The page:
Christianity proclaims joy to us, indeed; this joy, however, only develops on the path of love, and this path of love has to do with the Cross, with communion with the Crucified Christ. And it is presented through the grain of wheat that fell to the ground. When we begin to understand and accept this — every day, because every day brings some disappointment or other, some burden that may also cause pain –, when we accept this lesson of following Christ, just as the Apostles had to learn at this school, so we too will become capable of helping the suffering.

    Zenit News provided a translation of the exchange: Part I: “We Must Accept Our Frailty But Keep On Going”; Part II: “A Day Without the Eucharist Is Incomplete”. March 2, 2007.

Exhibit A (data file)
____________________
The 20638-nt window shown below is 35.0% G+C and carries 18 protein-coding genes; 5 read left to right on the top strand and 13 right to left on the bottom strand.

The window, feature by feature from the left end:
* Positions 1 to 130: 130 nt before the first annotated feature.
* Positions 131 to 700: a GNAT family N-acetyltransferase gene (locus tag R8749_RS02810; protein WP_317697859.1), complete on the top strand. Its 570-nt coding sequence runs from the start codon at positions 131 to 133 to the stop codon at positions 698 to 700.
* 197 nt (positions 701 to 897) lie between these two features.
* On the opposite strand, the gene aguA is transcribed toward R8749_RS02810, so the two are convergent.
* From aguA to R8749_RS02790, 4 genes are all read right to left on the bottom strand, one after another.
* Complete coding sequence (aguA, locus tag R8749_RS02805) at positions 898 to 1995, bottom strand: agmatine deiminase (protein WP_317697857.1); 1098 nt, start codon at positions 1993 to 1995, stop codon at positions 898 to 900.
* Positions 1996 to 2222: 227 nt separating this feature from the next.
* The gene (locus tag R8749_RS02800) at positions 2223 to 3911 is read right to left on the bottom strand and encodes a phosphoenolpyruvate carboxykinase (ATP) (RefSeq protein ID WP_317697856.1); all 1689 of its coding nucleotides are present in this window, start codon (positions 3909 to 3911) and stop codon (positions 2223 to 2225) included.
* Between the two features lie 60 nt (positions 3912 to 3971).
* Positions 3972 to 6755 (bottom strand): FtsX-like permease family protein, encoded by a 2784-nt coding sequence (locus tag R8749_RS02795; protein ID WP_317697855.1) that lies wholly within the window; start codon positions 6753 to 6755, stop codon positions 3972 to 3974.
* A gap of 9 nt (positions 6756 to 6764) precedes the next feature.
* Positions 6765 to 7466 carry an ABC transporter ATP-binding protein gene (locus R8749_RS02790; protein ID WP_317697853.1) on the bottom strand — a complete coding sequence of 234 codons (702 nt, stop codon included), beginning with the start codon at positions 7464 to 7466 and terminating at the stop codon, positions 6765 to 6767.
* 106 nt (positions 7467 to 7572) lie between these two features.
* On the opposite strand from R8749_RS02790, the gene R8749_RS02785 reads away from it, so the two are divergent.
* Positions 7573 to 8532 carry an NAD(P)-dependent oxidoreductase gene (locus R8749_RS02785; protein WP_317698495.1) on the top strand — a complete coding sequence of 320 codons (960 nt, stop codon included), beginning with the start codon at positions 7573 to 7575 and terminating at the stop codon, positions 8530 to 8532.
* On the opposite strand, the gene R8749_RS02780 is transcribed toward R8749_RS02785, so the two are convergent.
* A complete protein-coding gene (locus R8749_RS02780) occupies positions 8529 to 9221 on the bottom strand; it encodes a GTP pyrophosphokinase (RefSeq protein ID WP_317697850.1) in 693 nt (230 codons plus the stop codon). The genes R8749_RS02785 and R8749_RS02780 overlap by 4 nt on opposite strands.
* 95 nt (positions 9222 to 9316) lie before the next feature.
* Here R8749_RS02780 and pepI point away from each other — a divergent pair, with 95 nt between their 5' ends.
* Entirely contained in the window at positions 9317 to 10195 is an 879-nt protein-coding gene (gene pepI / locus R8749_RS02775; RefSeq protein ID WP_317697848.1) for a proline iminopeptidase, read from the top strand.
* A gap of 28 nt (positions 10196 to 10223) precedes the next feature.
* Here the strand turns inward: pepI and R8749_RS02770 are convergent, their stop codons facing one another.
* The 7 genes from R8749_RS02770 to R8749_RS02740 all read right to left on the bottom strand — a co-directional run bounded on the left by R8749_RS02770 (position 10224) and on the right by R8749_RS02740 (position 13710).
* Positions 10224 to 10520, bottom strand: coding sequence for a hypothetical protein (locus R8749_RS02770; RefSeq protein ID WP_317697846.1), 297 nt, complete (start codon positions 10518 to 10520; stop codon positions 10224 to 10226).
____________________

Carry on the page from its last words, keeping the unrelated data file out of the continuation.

• On February 22, Pope Benedict met with the Roman Clergy for a session of questions-and-answers as well. Here is a three part translation, also courtesy of Zenit: Part I: “Contemplation Is Expressed in Works of Charity”; Part II: “Do Not Extinguish Charisms … the Church Is One” and Part III: “The Pastor Leads the Way” — which touches on the meaning of reparation in Eucharistic adoration.

Key Addresses January – April 2007

  • Message of Benedict XVI for the Celebration of the World Day of Peace January 1, 2007.

    Commentary

      Benedict XVI on the Path to Peace (Part 1); Part II – interview with Paolo Carozza, law professor at the University of Notre Dame and a member of the Inter-American Commission on Human Rights. (Zenit News January 8, 2007):